Quinalones are extremely powerful antibiotics, says Melanie Haiken, a contributor to Forbes, and these are developed to treat serious respiratory tract infections such as hospital-induced pneumonia, and other antibiotic-resistant or potentially deadly infections. Cipro received major press when it was prescribed to postal workers and the soldiers to prevent anthrax infection, she says.
Infectious disease experts consider them to be an antibiotic of last resort, to be prescribed only when first-line antibiotics such as penicillin fail to work, or in cases of extreme, life-threatening infection, or for certain bacteria known to respond best to quinalones.
However, many doctors now go to Cipro and Levaquel first, prescribing them for ear infections, sinus infections, urinary tract infections, and many other common bacterial diseases.
The most common American antibiotics in this class are Cipro (Bayer). Levaquin (Johnson & Johnson), and Avelox (Bayer) – generics are ciprofloxacin, levofloxacin, and moxifloxacin, and others with the word “flox” in them.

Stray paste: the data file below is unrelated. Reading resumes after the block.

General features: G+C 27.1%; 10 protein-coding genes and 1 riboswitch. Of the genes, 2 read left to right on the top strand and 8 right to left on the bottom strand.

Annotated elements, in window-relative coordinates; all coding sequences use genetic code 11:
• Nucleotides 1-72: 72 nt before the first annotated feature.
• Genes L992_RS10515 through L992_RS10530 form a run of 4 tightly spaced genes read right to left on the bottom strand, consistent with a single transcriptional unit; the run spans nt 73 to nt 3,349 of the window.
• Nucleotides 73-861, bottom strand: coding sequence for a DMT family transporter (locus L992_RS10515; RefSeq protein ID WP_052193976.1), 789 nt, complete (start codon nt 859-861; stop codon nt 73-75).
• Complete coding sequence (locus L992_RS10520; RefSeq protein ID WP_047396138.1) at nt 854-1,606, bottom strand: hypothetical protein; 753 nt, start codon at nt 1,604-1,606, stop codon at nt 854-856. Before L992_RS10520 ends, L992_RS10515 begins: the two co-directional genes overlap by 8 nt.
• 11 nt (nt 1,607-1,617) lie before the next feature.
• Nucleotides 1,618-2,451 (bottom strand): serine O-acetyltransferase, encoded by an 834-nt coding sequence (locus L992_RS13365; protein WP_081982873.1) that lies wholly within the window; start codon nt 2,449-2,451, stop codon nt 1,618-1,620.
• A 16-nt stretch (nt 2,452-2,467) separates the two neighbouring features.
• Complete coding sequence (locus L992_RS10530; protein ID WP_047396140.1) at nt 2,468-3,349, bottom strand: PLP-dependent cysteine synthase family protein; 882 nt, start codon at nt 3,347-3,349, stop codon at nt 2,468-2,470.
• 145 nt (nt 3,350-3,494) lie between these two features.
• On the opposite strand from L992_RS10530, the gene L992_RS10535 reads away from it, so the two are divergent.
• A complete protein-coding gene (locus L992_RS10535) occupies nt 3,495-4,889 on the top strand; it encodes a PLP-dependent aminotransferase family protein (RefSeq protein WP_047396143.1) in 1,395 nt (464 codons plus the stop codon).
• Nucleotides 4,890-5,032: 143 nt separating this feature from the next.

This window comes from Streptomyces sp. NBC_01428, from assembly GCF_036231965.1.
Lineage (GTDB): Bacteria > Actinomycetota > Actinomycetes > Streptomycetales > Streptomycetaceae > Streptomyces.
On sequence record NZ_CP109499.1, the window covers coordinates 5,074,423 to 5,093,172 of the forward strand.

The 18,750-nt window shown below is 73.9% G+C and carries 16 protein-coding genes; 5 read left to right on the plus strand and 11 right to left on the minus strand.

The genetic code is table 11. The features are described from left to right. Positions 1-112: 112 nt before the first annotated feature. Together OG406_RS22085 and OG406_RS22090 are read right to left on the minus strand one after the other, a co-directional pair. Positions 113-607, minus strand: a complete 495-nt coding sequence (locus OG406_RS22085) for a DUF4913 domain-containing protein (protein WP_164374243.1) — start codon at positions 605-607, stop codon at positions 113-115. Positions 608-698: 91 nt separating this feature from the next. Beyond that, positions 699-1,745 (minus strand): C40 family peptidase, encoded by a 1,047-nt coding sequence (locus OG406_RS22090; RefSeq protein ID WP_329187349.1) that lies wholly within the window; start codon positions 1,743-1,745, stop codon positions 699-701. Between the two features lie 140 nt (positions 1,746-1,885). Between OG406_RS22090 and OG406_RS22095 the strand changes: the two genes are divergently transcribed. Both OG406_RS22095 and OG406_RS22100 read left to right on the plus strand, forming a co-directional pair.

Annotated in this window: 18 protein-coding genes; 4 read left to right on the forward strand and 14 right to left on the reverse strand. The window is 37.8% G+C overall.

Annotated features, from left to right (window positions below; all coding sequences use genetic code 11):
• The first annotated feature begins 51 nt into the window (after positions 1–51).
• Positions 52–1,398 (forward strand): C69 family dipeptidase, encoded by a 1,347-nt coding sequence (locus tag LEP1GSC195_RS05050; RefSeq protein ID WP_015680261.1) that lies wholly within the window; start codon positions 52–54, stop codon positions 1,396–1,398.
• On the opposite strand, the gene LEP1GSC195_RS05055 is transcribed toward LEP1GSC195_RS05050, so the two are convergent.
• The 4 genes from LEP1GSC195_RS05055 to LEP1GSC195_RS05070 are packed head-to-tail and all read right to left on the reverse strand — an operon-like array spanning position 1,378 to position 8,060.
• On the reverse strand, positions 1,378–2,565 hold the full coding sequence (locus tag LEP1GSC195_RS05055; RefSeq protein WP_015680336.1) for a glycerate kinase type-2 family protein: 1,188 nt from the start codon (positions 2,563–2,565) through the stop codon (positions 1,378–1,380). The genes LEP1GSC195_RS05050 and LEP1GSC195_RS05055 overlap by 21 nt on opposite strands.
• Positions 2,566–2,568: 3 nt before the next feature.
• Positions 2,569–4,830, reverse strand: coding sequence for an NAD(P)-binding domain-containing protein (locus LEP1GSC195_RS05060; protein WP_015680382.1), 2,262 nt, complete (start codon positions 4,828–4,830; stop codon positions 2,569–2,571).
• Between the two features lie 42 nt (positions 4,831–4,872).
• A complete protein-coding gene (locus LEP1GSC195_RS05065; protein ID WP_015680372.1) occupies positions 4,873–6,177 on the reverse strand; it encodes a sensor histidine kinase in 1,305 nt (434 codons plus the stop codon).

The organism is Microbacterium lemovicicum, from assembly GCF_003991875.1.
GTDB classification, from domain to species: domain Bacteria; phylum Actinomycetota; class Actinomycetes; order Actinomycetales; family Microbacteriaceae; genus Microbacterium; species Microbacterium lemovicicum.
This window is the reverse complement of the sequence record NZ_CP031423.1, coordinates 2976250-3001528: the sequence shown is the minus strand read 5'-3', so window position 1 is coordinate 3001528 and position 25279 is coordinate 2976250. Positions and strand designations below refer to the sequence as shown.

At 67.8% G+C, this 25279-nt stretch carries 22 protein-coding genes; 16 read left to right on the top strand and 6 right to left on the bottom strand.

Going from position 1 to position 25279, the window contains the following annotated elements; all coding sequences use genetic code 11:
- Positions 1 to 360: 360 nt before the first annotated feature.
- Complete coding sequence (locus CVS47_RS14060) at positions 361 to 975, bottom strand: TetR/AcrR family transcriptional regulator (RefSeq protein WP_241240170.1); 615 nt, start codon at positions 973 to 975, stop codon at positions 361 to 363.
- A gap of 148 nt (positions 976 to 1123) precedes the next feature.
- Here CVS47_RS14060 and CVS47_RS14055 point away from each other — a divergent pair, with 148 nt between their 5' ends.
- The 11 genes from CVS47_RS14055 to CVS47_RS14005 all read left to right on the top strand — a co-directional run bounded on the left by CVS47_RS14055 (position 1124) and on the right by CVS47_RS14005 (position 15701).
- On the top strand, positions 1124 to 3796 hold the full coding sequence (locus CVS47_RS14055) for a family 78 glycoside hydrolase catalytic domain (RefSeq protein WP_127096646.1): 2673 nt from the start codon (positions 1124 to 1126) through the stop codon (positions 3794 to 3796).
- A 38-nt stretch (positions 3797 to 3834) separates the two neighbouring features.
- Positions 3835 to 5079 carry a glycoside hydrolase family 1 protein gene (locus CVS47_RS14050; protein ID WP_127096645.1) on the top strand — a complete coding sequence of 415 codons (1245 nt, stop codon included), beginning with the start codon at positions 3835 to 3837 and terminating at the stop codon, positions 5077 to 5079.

Lots of antibiotics have side effects, but what makes quinalones so much riskier is that the side effects caused aren’t necessarily temporary; they can cause severe and permanent disability.
A few listed on the drugs’ warning labels or named in studies are:
- Toxic Psychosis
- Retinal Detachment
- Tendon Rupture
- Muscle Damage
- Heart Arryhthmias
- Abnormal Liver Function
- Kidney damage
Read the full article and comments from the victims of “flox” at: Forbes
- Let’s Not Forget: Antibiotics Are Prescription Drugs For a Good Reason (mikethemadbiologist.com)
- Antibiotic Alert: The Drug the Doctor Ordered Could Cause Deadly Side Effects (forbes.com)
- Cure Worse than the Illlness? Side Effects of Popular Antibiotics (sott.net)
- Cipro Side Effects (mademan.com)
- Can Ciproxin Really Treat All Kinds of Infections (health-drugs.typepad.com)
- Well: Popular Antibiotics May Carry Serious Side Effects (well.blogs.nytimes.com)
- Fluoroquinolone Antibiotics Linked To Severe Liver Damage (sott.net)
- Antibiotic ‘boosts spread of MRSA’ (express.co.uk)